Khalid had completed his Hajj just last year alhamdulilah and he would impulsively drive off to umrah every so often.

Khalid leaves behind a wife and three beautiful little girls, the youngest an infant. He sometimes brought the older two to work and you could see that they were really daddy’s girls. Ironically, he too was planning a trip to Malaysia this summer and had already made some reservations. Man plans and plans, yet it is Allah who is the Best Planner.

Death is indeed a strange thing. Everyone will experience it, yet everyone goes in disbelief when it happens to one close to us (see this post  “Tuesdays with Morrie” and our Death Denying Culture).

When I bid farewell to Khalid a couple of days ago, little did I know that this was the last time I was going to see him. I didn’t just lose a friend, the world lost an ansaar and Qatar lost an exemplary citizen. There are some people in the world who mean so much to so many, that they probably don’t even realize it themselves. They are the secret warriors, going about their daily dose of helping others without beating their chest about it.

Khalid had another passion, car racing. I had gone with him a couple of times to the track. It was this passion that took away his life, though all the details of his accident are unknown at the time of this writing. We cannot blame a lifestyle choice because truly the “how”, “where” and “when” of his death were written. But we can take heed from such incidents to remind us of how fragile our bodies are, and to make careful choices of what we engage in because while Allah is in charge of all affairs, the means we choose lead to the ends that Allah chooses.

It greatly pains me that I am not able to attend my friend’s janazah (funeral), being thousands and thousands of miles away. But I know that there will be throngs of people there by his grave side, to pay homage to a great man, as his family and friends engage in the final rituals to return Khalid to His Lord.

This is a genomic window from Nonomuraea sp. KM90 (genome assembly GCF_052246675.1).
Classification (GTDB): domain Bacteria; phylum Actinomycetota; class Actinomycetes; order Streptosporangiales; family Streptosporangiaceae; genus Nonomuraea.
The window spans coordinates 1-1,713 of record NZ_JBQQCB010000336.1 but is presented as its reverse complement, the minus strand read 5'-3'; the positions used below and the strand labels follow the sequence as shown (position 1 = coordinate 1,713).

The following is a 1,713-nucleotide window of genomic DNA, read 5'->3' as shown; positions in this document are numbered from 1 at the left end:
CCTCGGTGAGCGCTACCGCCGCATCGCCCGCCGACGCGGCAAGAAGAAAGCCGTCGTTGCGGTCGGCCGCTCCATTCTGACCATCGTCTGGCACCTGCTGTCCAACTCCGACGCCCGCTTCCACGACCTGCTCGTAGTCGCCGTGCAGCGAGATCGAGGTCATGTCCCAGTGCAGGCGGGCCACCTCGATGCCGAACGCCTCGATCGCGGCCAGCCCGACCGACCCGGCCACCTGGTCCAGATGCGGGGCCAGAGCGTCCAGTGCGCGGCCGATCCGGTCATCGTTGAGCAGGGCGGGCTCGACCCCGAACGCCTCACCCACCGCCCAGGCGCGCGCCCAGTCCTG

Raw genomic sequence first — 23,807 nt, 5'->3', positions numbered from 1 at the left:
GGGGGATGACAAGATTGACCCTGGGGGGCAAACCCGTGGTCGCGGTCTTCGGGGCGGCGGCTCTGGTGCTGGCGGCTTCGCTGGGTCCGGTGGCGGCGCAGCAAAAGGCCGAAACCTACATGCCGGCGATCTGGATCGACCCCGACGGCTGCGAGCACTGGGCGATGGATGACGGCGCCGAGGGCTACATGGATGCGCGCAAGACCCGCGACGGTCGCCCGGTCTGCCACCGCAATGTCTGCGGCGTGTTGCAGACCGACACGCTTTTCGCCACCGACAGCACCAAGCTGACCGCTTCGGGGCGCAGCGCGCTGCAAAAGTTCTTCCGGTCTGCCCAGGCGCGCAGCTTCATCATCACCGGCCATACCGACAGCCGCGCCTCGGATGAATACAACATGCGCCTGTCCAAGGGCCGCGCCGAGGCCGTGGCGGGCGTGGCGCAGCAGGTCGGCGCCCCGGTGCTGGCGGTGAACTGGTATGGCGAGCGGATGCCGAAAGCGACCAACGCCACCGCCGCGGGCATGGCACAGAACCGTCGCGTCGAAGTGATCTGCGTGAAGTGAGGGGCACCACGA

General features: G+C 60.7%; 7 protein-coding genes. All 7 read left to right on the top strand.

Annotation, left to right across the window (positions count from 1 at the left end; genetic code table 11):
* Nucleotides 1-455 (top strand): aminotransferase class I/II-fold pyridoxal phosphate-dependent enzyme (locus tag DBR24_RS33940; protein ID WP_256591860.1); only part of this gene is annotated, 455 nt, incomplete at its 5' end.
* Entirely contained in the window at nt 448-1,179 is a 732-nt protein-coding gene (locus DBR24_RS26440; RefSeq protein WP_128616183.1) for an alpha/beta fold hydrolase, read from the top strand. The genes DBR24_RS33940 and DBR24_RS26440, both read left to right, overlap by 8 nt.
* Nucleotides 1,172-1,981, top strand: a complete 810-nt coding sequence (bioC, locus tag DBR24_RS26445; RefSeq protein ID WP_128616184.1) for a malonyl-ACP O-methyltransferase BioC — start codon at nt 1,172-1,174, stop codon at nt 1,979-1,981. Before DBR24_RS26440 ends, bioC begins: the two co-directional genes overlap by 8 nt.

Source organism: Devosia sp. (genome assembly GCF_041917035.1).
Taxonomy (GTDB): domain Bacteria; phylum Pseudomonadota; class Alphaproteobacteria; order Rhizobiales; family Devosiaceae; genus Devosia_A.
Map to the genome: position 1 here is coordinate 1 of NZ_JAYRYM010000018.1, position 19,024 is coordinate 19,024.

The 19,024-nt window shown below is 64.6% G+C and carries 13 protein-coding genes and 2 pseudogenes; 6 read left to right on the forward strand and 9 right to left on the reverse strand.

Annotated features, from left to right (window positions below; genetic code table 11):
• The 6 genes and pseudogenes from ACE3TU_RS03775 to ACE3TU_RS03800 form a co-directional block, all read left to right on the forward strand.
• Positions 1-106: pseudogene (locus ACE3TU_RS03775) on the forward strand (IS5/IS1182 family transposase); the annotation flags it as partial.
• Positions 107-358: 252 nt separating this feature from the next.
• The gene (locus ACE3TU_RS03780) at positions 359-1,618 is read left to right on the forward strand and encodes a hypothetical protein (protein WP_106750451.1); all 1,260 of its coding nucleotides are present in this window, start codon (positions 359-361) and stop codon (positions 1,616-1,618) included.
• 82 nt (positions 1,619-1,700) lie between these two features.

I pray that Allah grants Khalid the highest paradise (jannatul firdaus) and raise him with the Ansaar of Madinah, and reunites us in Jannah. I pray that Allah give his family patience and gives them the fortitude to raise his three girls to become lights for the ummah.

If you are reading this and knew Khalid, you are welcome to leave your thoughts. Regardless, whether you knew him or not, please take a moment right now to make a quick prayer for Khalid and his family. I am going to miss you my friend!

___________________________________

Also, for those of you have been exposed to death, whether distantly or personally, feel free to share your thoughts and reactions.

I leave you with this small, comforting section from Tafsir ibn Kathir:

Allah issues a general and encompassing statement that every living soul shall taste death. In another statement, Allah said,

كُلُّ مَنْ عَلَيْهَا فَانٍ – وَيَبْقَى وَجْهُ رَبِّكَ ذُو الْجَلْـلِ وَالإِكْرَامِ

Whatsoever is on it (the earth) will perish. And the Face of your Lord full of majesty and honor will remain forever. [Quran 55:26,27]

Therefore, Allah Alone is the Ever-Living Who never dies, while the Jinn, mankind and angels, including those who carry Allah’s Throne, shall die. The Irresistible One and Only, will alone remain for ever and ever, remaining Last, as He was the First. This Ayah comforts all creation, since every soul that exists on the earth shall die. When the term of this life comes to an end and the sons of Adam no longer have any new generations, and thus this world ends, Allah will command that the Day of Resurrection commence. Allah will then recompense the creation for their deeds, whether minor or major, many or few, big or small. Surely, Allah will not deal unjustly with anyone, even the weight of an atom, and this is why He said,

وَإِنَّمَا تُوَفَّوْنَ أُجُورَكُمْ يَوْمَ الْقِيَـمَةِ

185. And only on the Day of Resurrection shall you be paid your wages in full

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The Prophet (SAW) has taught us the best of deeds are those that done consistently, even if they are small. Click here to support MuslimMatters with a monthly donation of $2 per month. Set it and collect blessings from Allah (swt) for the khayr you're supporting without thinking about it.